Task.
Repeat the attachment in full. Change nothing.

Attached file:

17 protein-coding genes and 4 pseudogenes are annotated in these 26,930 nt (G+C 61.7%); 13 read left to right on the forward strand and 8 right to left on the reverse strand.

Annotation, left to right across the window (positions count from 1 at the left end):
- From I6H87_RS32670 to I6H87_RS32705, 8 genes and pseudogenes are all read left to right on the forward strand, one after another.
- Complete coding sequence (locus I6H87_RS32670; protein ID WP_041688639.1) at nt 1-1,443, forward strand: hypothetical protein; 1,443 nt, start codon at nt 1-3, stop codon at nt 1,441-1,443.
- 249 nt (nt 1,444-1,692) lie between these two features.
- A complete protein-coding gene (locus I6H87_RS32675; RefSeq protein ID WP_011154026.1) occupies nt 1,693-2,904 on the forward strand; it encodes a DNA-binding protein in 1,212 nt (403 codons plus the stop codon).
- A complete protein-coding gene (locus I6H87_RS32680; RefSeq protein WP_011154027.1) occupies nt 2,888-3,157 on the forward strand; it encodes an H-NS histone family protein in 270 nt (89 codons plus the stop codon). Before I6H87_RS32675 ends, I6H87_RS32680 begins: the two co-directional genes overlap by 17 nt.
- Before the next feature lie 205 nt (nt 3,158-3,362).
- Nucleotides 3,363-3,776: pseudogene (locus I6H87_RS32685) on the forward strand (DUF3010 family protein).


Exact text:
17 protein-coding genes and 4 pseudogenes are annotated in these 26,930 nt (G+C 61.7%); 13 read left to right on the forward strand and 8 right to left on the reverse strand.

Annotation, left to right across the window (positions count from 1 at the left end):
- From I6H87_RS32670 to I6H87_RS32705, 8 genes and pseudogenes are all read left to right on the forward strand, one after another.
- Complete coding sequence (locus I6H87_RS32670; protein ID WP_041688639.1) at nt 1-1,443, forward strand: hypothetical protein; 1,443 nt, start codon at nt 1-3, stop codon at nt 1,441-1,443.
- 249 nt (nt 1,444-1,692) lie between these two features.
- A complete protein-coding gene (locus I6H87_RS32675; RefSeq protein ID WP_011154026.1) occupies nt 1,693-2,904 on the forward strand; it encodes a DNA-binding protein in 1,212 nt (403 codons plus the stop codon).
- A complete protein-coding gene (locus I6H87_RS32680; RefSeq protein WP_011154027.1) occupies nt 2,888-3,157 on the forward strand; it encodes an H-NS histone family protein in 270 nt (89 codons plus the stop codon). Before I6H87_RS32675 ends, I6H87_RS32680 begins: the two co-directional genes overlap by 17 nt.
- Before the next feature lie 205 nt (nt 3,158-3,362).
- Nucleotides 3,363-3,776: pseudogene (locus I6H87_RS32685) on the forward strand (DUF3010 family protein).